MOVE, a campus organization dedicated to social impact in business, has launched a campaign to designate USC as a Fair Trade University, joining hundreds of campuses in a shift toward sustainability and fair labor practices.
Kylie Nealis, campus and community engagement manager of Fair Trade Campaigns, said the campaigns are a grassroots movement led by those in campuses and communities to enact change with the power of their dollar.
“[The Fair Trade designation criteria] are rooted in two main goals, which is to drive impact of Fair Trade products through purchasing, institutional sourcing and to educate,” Nealis said. “Our goal is to really help communities [and] municipalities, then on a college campus level, campuses through their dining and their institutional purchasing [to] transition to Fair Trade.”
The first step to attain a Fair Trade designation is to build a team of five or more members, at least one of whom is not a student, to pilot the campaign. Then the campaign committee coordinates with the college’s dining services to get two or more Fair Trade products into every dining venue. The university must also offer Fair Trade products at at least three campus offices and departments or campus run meetings and events.
The fourth goal – education – consists of events and initiatives that engage the community to publicize Fair Trade and its mission. Media coverage, educational workshops and informational booths all fulfill this requirement.
Nealis said the fifth step is to pass a resolution signed by the school’s president representing its commitment to Fair Trade. Several schools, including USC, write and pass the resolution through their student government associations before sending it to university administration.
“While these campaigns are student-led and driven, we want to make sure that there’s buy-in from the student body and that the administration recognizes the work that’s been put in,” Nealis said. “[It’s] really important to recognize all that previous work.”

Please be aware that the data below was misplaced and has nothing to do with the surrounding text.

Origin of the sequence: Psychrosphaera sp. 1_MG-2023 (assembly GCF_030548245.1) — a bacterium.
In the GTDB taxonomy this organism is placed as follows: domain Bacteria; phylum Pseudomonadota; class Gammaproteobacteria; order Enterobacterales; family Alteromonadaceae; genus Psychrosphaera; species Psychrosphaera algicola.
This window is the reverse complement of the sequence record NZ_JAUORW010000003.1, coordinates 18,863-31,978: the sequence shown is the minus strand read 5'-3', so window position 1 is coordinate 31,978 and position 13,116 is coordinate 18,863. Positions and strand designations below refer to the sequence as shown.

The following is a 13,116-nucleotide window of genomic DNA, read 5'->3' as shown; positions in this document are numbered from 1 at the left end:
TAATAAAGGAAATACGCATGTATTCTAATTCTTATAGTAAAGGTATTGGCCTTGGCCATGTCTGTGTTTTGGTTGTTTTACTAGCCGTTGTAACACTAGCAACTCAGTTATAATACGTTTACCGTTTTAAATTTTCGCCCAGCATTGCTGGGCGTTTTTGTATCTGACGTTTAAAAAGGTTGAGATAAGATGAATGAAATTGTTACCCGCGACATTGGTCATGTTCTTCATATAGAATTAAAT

Currently, 142 U.S. colleges and universities have been designated Fair Trade or are working toward a designation. Among the 57 schools that have completed the designation is Arizona State University, one of the largest universities in the nation by total enrollment. Twenty-three California schools, including seven UC campuses, have launched or completed a Fair Trade campaign.
College campaigns typically last between three months and four years, according to Nealis, although the amount of time it takes to attain designation varies widely depending on the size of the school and the number of dining outlets it has.
At UCLA, which enrolls more than 45,000 students, the Fair Trade campaign spanned three years from launch to designation.
However, MOVE hopes to complete the campaign at USC by the end of Spring 2020. To accomplish the designation on the accelerated timeline, MOVE Vice President of Professional Events Lorraine Ge said the organization will enlist students from outside the Marshall School of Business as well.
“I think that this is a very big school-wide opportunity — you’ll be basically pioneering USC’s sustainability movement toward Fair Trade,” Ge said. “As long as you’re interested in social good and as long as you’re going to be working in a business, you can join.”
Ge said that one of the major tenets of the Fair Trade campaign is using purchasing power to put personal values into practice.
“I think we are the generation that cares a lot,” Ge said. “And I think that because of that, it’s so important that USC students as a whole, like we do what we believe in, and we commit to that I think as consumers nowadays, we’re much more aware of what we’re buying and how supply chains are not always clean, and we’re more conscious — we actually shop more consciously as well.”
According to Nealis, there are hundreds of Fair Trade campuses worldwide. Los Angeles has launched its Fair Trade campaign and would become the largest Fair Trade city in the U.S.
MOVE President Sho Chawla said that while the campaign’s products will cost more than conventional items, he believes the benefits of supporting Fair Trade outweigh the costs.
“When we approach [the University] about Fair Trade, I think it’s pretty easy to overcome that [price] barrier,” Chawla said. “Right now, I think it’s pretty reasonable for [USC] to support a Fair Trade initiative and show that they do care about the community and the globe.”